The contents of the XML file are relatively straight forward. Let's start with an example, using our picking extensions as a base point:

  <component name="xj3d_PickingUtilities" title="Xj3D Picking Utilities Extension component" levels="3" url="">
    <nodeLocation type="java3d" package="org.web3d.vrml.renderer.j3d.nodes.picking"/>
    <nodeLocation type="null" package="org.web3d.vrml.renderer.norender.nodes.picking"/>
    <nodeLocation type="ogl" package="org.web3d.vrml.renderer.ogl.nodes.picking"/>
    <componentLevel level="1">
      <node name="PointPicker"/>
      <node name="LinePicker"/>
      <node name="PickableGroup"/>
    <componentLevel level="2">
      <node name="PrimitivePicker"/>
    <componentLevel level="3">
      <node name="VolumePicker"/>
The entire definition is wrapped in the componentConfig element. Underneath that you define the component element and provide a number of informational attributes. The name attribute should match the name of the file and of the component. The title is a basic textual description of the component. You may also provide an optional URL. This has no functional use within Xj3D and will be used only for display purposes. The URL should point to the homepage of the implementation of the component, such as your company or university project.

Finally, there is the level attribute. The value provided is required to be a positive integer that describes the maximum level of conformance to the component. A component may be specificed to have 3 levels, but your implementation only provides two. This property allows you to control what is made available to files that are to be viewed. Note that this should only be defined based on the nodes implemented, not on the maximum required by the specification.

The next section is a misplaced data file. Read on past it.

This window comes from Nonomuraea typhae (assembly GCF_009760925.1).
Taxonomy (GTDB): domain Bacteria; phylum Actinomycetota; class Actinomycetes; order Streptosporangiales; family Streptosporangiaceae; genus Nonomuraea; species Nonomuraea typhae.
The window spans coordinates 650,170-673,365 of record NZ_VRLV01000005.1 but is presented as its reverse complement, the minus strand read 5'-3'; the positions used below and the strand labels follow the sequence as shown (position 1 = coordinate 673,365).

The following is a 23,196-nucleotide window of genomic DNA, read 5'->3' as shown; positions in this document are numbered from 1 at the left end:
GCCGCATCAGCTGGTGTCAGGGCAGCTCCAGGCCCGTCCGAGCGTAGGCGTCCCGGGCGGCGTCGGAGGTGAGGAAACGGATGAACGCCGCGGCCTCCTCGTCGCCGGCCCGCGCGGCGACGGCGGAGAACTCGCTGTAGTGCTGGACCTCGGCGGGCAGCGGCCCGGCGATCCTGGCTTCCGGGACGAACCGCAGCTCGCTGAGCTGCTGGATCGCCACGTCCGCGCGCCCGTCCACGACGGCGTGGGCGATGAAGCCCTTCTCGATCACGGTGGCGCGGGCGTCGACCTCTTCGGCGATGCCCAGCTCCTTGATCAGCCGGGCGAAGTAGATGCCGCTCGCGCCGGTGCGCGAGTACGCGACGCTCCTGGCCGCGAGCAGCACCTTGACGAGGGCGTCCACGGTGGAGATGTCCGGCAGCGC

As we mentioned before, there are multiple renderers available within Xj3D. The next series of elements define which packages to look for implementations of the nodes for each renderer type. The element name starts with the renderer type and should be one of four values null,java3d, ogl or mobile. Others could be defined, but only if you are coding up your own renderer should you use different values. There should be one element declaration for each renderer in the system and the value is the package where you can find the implementation classes for that component. Note that our requirement is for all classes for a component to exist in a single package. You cannot spread your implementation over multiple packages, but it is fine for multiple components to place their code in a single package.

Lastly is the definition of exactly which node is available at which level. Most component specifications provide new nodes as you go to higher levels. The componentLevel element defines a list of the nodes that are added at that level. In some components a higher level just adds more capabilities to a node that was introduced at a lower level. There is no need to re-declare the new node there as the factory assumes that nodes are cumulative as you go through the levels.



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Last updated: $Date: 2005-10-12 16:39:28 $